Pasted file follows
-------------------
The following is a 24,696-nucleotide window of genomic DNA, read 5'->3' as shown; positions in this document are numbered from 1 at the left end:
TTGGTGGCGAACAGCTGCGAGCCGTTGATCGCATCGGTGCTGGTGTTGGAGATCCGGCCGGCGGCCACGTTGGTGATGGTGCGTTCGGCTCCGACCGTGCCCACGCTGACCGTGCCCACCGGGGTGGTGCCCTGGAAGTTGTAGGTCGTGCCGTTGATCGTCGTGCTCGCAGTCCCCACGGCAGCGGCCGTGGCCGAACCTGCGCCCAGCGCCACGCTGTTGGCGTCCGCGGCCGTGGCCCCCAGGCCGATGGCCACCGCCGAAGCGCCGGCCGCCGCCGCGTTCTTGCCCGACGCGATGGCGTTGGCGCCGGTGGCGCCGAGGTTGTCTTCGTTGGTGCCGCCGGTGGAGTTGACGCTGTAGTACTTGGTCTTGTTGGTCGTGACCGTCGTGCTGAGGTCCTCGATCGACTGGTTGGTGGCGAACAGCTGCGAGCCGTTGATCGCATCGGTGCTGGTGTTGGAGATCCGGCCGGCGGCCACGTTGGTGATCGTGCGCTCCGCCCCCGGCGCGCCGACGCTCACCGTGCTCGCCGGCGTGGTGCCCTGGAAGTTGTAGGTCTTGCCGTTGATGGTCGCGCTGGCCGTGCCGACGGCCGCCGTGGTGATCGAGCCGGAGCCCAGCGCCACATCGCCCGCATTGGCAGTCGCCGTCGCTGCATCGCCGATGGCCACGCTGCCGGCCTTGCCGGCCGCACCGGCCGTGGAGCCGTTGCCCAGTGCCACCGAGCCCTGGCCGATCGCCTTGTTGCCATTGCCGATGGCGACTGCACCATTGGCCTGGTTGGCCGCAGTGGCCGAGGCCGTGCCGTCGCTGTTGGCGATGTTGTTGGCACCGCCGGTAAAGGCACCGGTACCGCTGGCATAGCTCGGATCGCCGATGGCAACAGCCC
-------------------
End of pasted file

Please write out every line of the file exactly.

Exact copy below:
The following is a 24,696-nucleotide window of genomic DNA, read 5'->3' as shown; positions in this document are numbered from 1 at the left end:
TTGGTGGCGAACAGCTGCGAGCCGTTGATCGCATCGGTGCTGGTGTTGGAGATCCGGCCGGCGGCCACGTTGGTGATGGTGCGTTCGGCTCCGACCGTGCCCACGCTGACCGTGCCCACCGGGGTGGTGCCCTGGAAGTTGTAGGTCGTGCCGTTGATCGTCGTGCTCGCAGTCCCCACGGCAGCGGCCGTGGCCGAACCTGCGCCCAGCGCCACGCTGTTGGCGTCCGCGGCCGTGGCCCCCAGGCCGATGGCCACCGCCGAAGCGCCGGCCGCCGCCGCGTTCTTGCCCGACGCGATGGCGTTGGCGCCGGTGGCGCCGAGGTTGTCTTCGTTGGTGCCGCCGGTGGAGTTGACGCTGTAGTACTTGGTCTTGTTGGTCGTGACCGTCGTGCTGAGGTCCTCGATCGACTGGTTGGTGGCGAACAGCTGCGAGCCGTTGATCGCATCGGTGCTGGTGTTGGAGATCCGGCCGGCGGCCACGTTGGTGATCGTGCGCTCCGCCCCCGGCGCGCCGACGCTCACCGTGCTCGCCGGCGTGGTGCCCTGGAAGTTGTAGGTCTTGCCGTTGATGGTCGCGCTGGCCGTGCCGACGGCCGCCGTGGTGATCGAGCCGGAGCCCAGCGCCACATCGCCCGCATTGGCAGTCGCCGTCGCTGCATCGCCGATGGCCACGCTGCCGGCCTTGCCGGCCGCACCGGCCGTGGAGCCGTTGCCCAGTGCCACCGAGCCCTGGCCGATCGCCTTGTTGCCATTGCCGATGGCGACTGCACCATTGGCCTGGTTGGCCGCAGTGGCCGAGGCCGTGCCGTCGCTGTTGGCGATGTTGTTGGCACCGCCGGTAAAGGCACCGGTACCGCTGGCATAGCTCGGATCGCCGATGGCAACAGCCC